I am a photographer located in North Central Massachusetts. I capture images in the world and transform them into my own vision.
I grew up in a small town in New Hampshire and really never gave art much thought even though I had won a few drawing contests and my English teacher in high school called me his Artist at the back of the room. I also took art classes as required to get my diploma.
Fast forward through college where I took pre-med classes and for fun I would take drawing, pottery and other art related classes. However, it was in my mind to get a medical degree. It wasn't until 1987 where I moved to Gardner, Massachusetts that I start thinking a little bit about photography. To support myself I started a real estate company and then pursued photography somewhat as a part time profession.
After doing some work for the Gardner News, apprenticing with a well-known photographer doing lifestyle photography, and training at the New England Institute for professional photography I focused more on portraiture.
About 4 years ago I started learning about Encaustic Abstract Painting. I knew nothing about it but equipped my studio (once the real estate office) with materials to make encaustic paintings. That equipment included a blow torch, heat gun, griddle and assortment of wax paints along with stencils, beads, lace, and anything else I could incorporate into my work.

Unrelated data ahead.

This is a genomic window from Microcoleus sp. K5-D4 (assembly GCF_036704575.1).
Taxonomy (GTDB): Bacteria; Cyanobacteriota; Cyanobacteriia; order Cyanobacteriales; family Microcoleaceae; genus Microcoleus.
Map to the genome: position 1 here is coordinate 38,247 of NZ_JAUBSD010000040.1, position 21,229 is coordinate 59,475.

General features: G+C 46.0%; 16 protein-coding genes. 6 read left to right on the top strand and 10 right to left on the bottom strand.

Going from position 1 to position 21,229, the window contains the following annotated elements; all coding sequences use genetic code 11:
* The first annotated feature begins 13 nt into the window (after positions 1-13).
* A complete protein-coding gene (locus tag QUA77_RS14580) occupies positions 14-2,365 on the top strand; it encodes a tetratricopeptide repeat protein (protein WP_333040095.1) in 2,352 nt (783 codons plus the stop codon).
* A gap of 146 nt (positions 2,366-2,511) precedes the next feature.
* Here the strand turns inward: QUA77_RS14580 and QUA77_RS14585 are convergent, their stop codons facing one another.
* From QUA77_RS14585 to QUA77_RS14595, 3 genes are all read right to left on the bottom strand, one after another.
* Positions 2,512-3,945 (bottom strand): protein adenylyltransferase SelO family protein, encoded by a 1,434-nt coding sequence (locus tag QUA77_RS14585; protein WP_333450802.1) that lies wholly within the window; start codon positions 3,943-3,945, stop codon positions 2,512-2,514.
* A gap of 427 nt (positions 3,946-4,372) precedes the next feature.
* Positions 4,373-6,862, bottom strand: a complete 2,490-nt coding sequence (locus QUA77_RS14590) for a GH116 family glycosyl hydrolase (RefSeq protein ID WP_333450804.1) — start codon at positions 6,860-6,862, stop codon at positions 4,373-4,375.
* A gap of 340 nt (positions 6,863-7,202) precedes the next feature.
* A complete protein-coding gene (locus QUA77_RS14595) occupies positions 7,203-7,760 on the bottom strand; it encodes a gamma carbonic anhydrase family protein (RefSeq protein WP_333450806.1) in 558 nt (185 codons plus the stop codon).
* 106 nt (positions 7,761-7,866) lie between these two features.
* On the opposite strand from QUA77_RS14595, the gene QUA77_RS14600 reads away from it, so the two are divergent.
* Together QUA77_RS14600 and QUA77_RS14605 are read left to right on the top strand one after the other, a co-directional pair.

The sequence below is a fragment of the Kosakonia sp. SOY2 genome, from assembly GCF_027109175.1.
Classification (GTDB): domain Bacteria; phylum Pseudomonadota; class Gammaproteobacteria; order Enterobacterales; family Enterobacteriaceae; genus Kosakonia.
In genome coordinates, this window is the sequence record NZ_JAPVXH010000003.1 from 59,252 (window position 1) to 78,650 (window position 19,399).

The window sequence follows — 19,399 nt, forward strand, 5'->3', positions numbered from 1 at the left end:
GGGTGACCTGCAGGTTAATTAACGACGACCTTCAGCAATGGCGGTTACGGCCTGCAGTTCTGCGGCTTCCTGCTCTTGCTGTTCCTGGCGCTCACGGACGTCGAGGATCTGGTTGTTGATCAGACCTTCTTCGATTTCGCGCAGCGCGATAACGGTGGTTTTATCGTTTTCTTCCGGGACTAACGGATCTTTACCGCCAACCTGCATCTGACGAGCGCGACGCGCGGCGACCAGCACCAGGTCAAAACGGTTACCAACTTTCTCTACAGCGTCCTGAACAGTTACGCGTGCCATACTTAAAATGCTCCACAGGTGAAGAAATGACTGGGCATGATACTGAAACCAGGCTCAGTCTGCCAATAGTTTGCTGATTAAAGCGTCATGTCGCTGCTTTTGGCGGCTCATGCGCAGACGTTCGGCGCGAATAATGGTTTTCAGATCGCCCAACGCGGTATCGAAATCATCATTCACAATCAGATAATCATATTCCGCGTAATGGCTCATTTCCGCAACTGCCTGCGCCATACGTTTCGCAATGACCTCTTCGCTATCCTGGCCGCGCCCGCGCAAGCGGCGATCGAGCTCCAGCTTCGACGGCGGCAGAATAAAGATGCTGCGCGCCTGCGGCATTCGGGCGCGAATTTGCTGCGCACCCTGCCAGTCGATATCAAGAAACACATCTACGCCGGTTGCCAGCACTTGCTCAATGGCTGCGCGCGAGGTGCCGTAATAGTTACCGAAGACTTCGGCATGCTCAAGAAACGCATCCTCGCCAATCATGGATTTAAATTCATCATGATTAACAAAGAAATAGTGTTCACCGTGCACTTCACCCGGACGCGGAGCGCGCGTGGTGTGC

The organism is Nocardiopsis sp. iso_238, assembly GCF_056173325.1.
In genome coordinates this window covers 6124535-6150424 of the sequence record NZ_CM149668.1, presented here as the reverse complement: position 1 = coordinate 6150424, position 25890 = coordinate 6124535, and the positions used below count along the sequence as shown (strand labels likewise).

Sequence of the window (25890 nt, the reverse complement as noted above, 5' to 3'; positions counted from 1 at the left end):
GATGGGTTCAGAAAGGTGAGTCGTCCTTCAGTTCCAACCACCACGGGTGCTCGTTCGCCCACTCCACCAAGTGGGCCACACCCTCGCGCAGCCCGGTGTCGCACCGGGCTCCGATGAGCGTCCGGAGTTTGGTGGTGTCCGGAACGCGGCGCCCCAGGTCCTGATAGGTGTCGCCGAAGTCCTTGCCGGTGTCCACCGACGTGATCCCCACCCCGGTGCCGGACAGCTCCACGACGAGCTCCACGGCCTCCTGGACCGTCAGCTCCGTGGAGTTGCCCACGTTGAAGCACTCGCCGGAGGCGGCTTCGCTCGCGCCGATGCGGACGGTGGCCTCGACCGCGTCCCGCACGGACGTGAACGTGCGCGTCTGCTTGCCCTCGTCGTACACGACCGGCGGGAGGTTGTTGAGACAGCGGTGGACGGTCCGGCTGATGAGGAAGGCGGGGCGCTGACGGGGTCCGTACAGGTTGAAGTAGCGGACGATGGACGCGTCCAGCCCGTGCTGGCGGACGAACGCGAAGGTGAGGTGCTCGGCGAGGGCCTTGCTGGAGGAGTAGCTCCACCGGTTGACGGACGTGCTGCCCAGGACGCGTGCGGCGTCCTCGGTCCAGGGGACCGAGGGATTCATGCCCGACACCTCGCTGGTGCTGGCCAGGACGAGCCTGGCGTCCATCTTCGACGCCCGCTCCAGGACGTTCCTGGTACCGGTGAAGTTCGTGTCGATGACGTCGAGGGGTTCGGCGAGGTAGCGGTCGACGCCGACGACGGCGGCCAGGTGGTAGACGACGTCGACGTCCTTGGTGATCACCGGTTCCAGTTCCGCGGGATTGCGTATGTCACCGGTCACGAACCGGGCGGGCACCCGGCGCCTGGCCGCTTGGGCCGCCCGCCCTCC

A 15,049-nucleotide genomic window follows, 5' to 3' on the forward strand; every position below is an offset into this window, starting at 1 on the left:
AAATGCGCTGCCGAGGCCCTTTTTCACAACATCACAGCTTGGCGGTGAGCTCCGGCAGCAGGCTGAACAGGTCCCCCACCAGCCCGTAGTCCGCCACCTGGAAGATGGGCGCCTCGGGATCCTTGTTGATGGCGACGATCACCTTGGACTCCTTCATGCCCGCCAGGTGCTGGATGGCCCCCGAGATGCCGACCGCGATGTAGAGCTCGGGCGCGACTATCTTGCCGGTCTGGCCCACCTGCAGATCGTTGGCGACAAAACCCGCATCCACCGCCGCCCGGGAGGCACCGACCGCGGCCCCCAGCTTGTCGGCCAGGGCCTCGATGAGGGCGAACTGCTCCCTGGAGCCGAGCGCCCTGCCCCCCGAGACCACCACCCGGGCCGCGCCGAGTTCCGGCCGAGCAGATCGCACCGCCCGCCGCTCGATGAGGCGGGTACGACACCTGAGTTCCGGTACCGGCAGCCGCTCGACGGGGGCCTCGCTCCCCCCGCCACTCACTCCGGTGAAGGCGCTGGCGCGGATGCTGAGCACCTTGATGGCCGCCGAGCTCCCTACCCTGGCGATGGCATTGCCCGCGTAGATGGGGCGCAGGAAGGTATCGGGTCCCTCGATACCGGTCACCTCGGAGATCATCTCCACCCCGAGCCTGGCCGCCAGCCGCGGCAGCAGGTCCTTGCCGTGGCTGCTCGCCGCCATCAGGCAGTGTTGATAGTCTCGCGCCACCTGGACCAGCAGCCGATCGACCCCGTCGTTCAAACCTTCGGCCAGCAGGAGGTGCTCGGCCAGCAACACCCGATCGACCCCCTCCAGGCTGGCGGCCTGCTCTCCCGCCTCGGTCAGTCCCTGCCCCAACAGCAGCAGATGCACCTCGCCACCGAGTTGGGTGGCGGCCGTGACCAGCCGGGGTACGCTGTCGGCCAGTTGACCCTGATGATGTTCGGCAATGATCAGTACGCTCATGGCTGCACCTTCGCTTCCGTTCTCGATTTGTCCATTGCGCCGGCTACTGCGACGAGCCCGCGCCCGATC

This work eventually evolved into a type of abstract expressionism which is defined as an artistic movement of the mid-20th century comprising diverse styles and techniques and emphasizing especially an artist's liberty to convey attitudes and emotions through nontraditional and usually nonrepresentational means. So, in layman's terms I simply paint what I feel lead to paint. Sometimes I just think about the canvas and a color comes to mind then I start painting, sometimes with brushes and oftentimes with just my hand (with gloves on). Generally, halfway through the painting I dislike it but eventually there comes a point where I say, "I think it's done!".
I often ask people who view my work what they think it looks like. Other times I ask what emotions it conjures up. In the end, I hope you enjoy what you see.